If you are going to keep pigs on the same land all year or are going to breed pigs, you will need to address the issue of worms. Worms can be passed to piglets through the placenta so most breeders will worm the sow shortly before farrowing, which will also protect the piglets – but do check with the breeder.
We never worm our pigs, but we buy weaners and only keep them for six months, and the ground gets at least six month's rest between pigs.
Faecal worm tests are now available for pigs; these will tell you how many worm eggs are in the faeces, so you can decide whether you need to worm or not. The test will also tell you if your worming programme and management systems are successfully dealing with worms.
There are various types of wormers available – injectable, edible pellet or water-soluble.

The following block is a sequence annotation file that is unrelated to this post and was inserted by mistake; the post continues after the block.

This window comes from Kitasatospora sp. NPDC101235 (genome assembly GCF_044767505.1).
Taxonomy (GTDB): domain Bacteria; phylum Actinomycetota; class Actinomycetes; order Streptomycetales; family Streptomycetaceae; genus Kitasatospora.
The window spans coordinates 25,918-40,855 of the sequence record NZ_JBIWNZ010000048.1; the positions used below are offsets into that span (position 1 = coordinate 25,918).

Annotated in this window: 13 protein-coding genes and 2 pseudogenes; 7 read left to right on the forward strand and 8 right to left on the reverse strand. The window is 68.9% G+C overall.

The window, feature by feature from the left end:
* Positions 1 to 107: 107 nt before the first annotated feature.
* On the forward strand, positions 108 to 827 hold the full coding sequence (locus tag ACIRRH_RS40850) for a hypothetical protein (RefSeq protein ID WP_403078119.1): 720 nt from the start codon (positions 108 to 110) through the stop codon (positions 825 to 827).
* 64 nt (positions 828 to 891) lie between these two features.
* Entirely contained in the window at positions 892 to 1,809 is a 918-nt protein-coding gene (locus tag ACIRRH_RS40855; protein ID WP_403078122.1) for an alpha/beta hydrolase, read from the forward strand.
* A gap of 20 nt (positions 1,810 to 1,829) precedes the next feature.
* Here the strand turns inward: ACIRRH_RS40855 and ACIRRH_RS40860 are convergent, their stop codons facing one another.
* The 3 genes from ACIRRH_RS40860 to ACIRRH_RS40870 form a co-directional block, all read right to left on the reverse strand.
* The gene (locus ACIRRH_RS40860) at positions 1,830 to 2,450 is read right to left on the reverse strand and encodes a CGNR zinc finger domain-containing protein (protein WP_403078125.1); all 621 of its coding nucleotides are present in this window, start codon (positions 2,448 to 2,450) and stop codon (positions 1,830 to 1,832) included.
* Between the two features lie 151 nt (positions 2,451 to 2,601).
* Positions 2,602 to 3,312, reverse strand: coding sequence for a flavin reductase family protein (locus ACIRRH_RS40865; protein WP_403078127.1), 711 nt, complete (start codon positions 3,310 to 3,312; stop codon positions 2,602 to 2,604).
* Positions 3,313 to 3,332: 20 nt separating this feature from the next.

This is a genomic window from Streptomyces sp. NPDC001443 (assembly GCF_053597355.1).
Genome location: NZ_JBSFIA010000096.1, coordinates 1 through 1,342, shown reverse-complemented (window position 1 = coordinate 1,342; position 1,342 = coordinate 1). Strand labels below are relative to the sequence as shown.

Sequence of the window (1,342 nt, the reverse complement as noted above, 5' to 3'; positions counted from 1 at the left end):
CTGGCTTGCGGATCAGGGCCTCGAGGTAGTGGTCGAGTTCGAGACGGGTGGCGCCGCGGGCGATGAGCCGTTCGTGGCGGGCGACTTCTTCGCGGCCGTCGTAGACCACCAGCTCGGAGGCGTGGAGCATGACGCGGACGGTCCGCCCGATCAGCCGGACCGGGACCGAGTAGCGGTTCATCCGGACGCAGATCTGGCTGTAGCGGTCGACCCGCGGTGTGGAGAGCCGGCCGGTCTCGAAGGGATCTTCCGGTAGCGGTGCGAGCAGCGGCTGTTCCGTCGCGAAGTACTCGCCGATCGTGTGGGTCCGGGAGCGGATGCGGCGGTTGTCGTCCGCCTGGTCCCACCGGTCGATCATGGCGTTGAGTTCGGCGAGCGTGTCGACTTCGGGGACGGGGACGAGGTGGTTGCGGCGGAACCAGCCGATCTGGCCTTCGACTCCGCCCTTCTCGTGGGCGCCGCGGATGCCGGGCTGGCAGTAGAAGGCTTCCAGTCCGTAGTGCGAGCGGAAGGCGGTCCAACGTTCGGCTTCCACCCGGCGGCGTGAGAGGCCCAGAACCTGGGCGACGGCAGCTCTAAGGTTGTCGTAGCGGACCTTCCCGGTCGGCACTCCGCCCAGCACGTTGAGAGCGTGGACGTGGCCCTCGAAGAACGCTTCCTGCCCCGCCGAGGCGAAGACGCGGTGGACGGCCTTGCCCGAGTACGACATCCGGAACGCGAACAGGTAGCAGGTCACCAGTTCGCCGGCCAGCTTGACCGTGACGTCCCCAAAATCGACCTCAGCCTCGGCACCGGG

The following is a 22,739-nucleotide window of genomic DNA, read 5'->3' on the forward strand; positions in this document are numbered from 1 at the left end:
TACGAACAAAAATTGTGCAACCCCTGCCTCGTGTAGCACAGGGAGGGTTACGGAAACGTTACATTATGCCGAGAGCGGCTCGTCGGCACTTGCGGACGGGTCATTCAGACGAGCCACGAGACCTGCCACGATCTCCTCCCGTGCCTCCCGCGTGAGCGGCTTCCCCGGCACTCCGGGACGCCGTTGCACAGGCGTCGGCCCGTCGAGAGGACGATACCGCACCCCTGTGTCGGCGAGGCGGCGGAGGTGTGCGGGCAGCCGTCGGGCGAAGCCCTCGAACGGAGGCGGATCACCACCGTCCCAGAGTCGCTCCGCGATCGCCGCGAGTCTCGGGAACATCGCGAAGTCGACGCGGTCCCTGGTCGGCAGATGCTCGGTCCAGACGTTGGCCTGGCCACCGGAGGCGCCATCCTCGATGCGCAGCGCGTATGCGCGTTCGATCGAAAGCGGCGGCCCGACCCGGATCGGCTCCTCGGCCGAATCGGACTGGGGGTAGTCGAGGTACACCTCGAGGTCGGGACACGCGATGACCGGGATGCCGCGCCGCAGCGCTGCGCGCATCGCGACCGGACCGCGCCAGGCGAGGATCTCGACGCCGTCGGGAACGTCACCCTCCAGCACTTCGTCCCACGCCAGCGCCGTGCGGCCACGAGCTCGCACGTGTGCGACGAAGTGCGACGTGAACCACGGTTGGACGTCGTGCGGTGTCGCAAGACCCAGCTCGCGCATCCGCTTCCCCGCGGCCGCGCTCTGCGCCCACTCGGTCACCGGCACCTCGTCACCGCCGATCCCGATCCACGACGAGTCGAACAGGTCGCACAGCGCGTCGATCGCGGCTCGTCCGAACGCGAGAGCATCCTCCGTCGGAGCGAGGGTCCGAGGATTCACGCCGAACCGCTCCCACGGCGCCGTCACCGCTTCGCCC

Remember, wormers have a withdrawal period during which the pig cannot be slaughtered for human consumption. Any administration of wormer, or any other medicine, must be recorded in a Medicine Record book and be available for inspection by Animal Health officials.
Pig Keeping (Countryside Series) Richard Lutwyche
Small-Scale Outdoor Pig Breeding Wendy Scudamore
Pig Ailments: Recognition and Treatment Mark White
Know Your Pigs Jack Byard
Pigs for the Freezer: A Guide to Small-Scale Production Linda McDonald-Brown
94cm x 76cm small Pig board. … £31.20 + p&p
Pig Nose Rings. High quality… £0.88 + p&p
Pre-printed record… £6.00 + p&p
120cm x 76cm Large Pig board. … £40.56 + p&p
- Yonderton Rare Breed Pigs
- British Saddleback Breeders' Club
- Welsh Pigs at the RBST
- Food Chain Information guidance and forms
- Pig Movement Licence AML2